Chips.

“Why is your nose so flat?”

“You have a flat face!”

Look! I can have squinty eyes too!”

I grew up in private schools in the east end of Louisville, Kentucky. I was one of a couple minorities in my school, and I had four older [white] brothers that attended before me. I was held back in kindergarten, so I was a foot taller and a year older than everyone else in my class. I grew thick skin quickly, because it wasn’t that I noticed I was different. It was everyone else in my grade who noticed I was different. And as you know, kids are not the most tactful or mindful of your feelings. Thankfully, I was just plain bigger than all the other kids, so I did not get bullied or picked on too much. In fact, I think I immediately puffed up.

Honestly, I was a mean kid. I felt defensive. I felt offended. I felt embarrassed. I felt angry. I was a little overweight. I wore really baggy clothes (thank you, 90’s). I never got in trouble at school. Or at home, really. I had close friends but kept them at arm’s length. In the most pertinent milestones of my development, all I wanted to do was fit in.

Perhaps it was and is part of the depression, but often in social settings, I would feel this loneliness come over me. It would hit me right in the middle of hanging out with friends or dinner, or some kind of social setting. A zipped up emotional Katie that completely shut down. For most of my life, I never understood where it came from, why I felt it, or how to prevent it from happening, but then I started educating myself more about depression and realized it was just part of my process.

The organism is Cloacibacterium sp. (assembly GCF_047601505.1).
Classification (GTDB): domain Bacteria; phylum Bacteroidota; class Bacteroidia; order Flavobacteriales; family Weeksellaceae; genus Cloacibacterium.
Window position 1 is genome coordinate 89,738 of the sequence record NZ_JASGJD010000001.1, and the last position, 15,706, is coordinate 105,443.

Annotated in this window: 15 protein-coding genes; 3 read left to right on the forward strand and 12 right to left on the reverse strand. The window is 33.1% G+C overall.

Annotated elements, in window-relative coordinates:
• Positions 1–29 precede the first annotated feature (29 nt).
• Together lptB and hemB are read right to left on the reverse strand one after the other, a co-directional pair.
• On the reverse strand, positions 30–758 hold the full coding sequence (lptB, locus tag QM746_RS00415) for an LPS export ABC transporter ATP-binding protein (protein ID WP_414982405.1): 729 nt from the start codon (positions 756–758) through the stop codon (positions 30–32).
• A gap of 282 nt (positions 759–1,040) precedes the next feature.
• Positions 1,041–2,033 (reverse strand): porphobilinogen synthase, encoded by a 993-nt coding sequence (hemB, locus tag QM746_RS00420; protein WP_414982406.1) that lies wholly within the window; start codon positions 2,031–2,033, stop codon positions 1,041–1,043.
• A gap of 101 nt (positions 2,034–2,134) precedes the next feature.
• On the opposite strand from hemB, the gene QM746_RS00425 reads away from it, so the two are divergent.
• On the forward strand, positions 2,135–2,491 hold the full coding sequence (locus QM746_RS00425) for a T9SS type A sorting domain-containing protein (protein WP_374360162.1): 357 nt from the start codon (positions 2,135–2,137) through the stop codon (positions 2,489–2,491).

It took me a while to acknowledge the anger that lived inside me. From defending myself of things I could not change as a child to injustice toward people of color. It took even longer to figure out how to redirect it. And I am relearning how to deal with it as a married person, because it is different dealing with it alone. It is another thing when you have to deal with your anger with another human being.

I no longer walk in shame of what I look like and who I represent. I know my experiences have taught me to be an advocate for others who feel silenced and those who suffer from any kind of illness. I am slowly letting go of the chips off my shoulder.

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